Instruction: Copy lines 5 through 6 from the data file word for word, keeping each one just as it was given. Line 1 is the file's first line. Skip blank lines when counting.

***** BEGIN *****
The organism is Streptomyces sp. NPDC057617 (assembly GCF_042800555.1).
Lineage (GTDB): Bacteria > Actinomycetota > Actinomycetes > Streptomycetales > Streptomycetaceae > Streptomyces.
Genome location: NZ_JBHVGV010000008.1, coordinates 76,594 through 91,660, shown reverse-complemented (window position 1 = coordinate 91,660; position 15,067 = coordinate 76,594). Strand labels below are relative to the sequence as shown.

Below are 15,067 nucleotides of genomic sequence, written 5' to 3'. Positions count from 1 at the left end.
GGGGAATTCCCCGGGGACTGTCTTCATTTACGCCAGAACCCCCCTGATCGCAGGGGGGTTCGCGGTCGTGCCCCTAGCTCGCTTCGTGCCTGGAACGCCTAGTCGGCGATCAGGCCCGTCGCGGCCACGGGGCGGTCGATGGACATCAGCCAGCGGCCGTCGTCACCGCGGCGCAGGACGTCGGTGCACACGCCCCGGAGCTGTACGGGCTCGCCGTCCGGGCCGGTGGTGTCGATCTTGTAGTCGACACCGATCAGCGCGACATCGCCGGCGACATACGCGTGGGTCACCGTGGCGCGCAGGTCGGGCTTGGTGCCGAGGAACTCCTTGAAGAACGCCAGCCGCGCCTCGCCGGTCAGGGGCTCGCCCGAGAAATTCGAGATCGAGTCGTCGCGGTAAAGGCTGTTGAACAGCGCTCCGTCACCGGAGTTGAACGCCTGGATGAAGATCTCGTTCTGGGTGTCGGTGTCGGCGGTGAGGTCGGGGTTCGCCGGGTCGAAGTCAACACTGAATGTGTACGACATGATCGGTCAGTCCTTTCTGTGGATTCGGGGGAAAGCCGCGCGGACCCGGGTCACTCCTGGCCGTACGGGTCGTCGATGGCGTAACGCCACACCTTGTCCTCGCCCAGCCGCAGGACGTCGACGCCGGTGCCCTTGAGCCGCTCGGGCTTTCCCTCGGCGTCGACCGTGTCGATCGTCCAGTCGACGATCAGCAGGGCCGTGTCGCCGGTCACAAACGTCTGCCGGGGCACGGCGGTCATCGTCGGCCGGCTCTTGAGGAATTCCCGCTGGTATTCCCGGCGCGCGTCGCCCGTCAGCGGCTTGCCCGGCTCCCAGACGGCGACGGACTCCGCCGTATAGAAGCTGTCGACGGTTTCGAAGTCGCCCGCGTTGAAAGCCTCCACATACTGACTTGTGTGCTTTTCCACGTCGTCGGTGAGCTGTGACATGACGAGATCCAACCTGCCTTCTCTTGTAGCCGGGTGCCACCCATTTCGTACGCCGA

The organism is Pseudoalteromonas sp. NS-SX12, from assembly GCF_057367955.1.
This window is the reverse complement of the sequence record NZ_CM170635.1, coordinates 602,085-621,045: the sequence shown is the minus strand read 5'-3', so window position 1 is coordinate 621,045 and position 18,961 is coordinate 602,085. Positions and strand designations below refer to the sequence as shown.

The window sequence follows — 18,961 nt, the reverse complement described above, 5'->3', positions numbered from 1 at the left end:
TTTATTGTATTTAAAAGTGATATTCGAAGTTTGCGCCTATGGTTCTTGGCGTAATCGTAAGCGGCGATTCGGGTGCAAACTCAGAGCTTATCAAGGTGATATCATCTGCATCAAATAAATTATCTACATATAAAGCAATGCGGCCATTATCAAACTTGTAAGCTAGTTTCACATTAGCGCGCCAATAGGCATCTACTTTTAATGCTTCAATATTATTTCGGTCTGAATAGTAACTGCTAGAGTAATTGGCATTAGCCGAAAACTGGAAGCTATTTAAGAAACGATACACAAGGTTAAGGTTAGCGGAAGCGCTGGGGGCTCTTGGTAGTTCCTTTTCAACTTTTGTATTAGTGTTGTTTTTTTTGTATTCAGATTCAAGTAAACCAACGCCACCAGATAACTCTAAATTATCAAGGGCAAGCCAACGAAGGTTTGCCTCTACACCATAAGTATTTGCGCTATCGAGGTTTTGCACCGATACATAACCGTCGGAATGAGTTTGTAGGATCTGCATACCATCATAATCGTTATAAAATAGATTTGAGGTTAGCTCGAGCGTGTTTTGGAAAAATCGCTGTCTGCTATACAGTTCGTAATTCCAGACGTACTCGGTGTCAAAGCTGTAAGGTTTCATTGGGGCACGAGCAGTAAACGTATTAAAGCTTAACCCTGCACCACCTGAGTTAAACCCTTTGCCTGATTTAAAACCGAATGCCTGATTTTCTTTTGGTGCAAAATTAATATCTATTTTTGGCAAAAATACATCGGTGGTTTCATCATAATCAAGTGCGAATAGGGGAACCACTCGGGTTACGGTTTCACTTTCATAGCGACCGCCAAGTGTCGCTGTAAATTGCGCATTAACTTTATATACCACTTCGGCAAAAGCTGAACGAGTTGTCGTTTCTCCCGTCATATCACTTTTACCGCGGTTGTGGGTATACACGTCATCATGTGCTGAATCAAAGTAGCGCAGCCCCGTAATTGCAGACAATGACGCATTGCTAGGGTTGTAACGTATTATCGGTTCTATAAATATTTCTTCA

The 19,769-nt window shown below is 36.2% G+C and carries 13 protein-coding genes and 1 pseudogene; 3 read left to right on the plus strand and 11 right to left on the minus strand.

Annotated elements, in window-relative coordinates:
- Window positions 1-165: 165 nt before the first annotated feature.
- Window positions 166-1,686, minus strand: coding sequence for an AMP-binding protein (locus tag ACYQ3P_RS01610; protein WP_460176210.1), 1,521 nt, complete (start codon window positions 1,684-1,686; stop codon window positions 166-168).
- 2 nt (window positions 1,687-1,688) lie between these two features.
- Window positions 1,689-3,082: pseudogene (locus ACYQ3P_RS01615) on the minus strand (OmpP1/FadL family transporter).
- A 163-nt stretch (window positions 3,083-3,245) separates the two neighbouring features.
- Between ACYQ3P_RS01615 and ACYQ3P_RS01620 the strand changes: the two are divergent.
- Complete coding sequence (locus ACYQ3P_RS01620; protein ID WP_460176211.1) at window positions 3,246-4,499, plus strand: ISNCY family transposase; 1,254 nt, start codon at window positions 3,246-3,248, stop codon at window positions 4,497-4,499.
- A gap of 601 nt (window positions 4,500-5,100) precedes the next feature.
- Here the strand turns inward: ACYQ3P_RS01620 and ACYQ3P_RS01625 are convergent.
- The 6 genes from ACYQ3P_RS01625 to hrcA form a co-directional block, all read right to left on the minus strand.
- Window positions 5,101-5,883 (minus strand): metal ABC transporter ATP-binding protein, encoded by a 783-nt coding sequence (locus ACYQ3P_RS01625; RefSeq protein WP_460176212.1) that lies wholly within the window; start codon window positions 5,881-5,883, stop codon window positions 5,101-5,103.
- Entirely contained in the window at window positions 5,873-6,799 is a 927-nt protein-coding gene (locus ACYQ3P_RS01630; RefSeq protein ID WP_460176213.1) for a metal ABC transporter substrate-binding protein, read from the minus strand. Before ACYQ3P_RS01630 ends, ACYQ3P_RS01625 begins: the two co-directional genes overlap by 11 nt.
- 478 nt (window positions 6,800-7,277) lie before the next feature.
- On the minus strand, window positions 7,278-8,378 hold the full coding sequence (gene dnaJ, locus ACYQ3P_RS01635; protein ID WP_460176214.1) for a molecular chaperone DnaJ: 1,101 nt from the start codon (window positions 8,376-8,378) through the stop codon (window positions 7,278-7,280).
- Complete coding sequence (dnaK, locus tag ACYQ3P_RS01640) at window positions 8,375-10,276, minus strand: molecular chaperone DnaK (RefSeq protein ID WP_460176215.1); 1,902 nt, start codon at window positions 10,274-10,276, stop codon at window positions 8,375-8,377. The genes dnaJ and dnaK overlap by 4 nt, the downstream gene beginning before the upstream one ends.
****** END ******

GGGGAATTCCCCGGGGACTGTCTTCATTTACGCCAGAACCCCCCTGATCGCAGGGGGGTTCGCGGTCGTGCCCCTAGCTCGCTTCGTGCCTGGAACGCCTAGTCGGCGATCAGGCCCGTCGCGGCCACGGGGCGGTCGATGGACATCAGCCAGCGGCCGTCGTCACCGCGGCGCAGGACGTCGGTGCACACGCCCCGGAGCTGTACGGGCTCGCCGTCCGGGCCGGTGGTGTCGATCTTGTAGTCGACACCGATCAGCGCGACATCGCCGGCGACATACGCGTGGGTCACCGTGGCGCGCAGGTCGGGCTTGGTGCCGAGGAACTCCTTGAAGAACGCCAGCCGCGCCTCGCCGGTCAGGGGCTCGCCCGAGAAATTCGAGATCGAGTCGTCGCGGTAAAGGCTGTTGAACAGCGCTCCGTCACCGGAGTTGAACGCCTGGATGAAGATCTCGTTCTGGGTGTCGGTGTCGGCGGTGAGGTCGGGGTTCGCCGGGTCGAAGTCAACACTGAATGTGTACGACATGATCGGTCAGTCCTTTCTGTGGATTCGGGGGAAAGCCGCGCGGACCCGGGTCACTCCTGGCCGTACGGGTCGTCGATGGCGTAACGCCACACCTTGTCCTCGCCCAGCCGCAGGACGTCGACGCCGGTGCCCTTGAGCCGCTCGGGCTTTCCCTCGGCGTCGACCGTGTCGATCGTCCAGTCGACGATCAGCAGGGCCGTGTCGCCGGTCACAAACGTCTGCCGGGGCACGGCGGTCATCGTCGGCCGGCTCTTGAGGAATTCCCGCTGGTATTCCCGGCGCGCGTCGCCCGTCAGCGGCTTGCCCGGCTCCCAGACGGCGACGGACTCCGCCGTATAGAAGCTGTCGACGGTTTCGAAGTCGCCCGCGTTGAAAGCCTCCACATACTGACTTGTGTGCTTTTCCACGTCGTCGGTGAGCTGTGACATGACGAGATCCAACCTGCCTTCTCTTGTAGCCGGGTGCCACCCATTTCGTACGCCGA

The organism is Pseudoalteromonas sp. NS-SX12, from assembly GCF_057367955.1.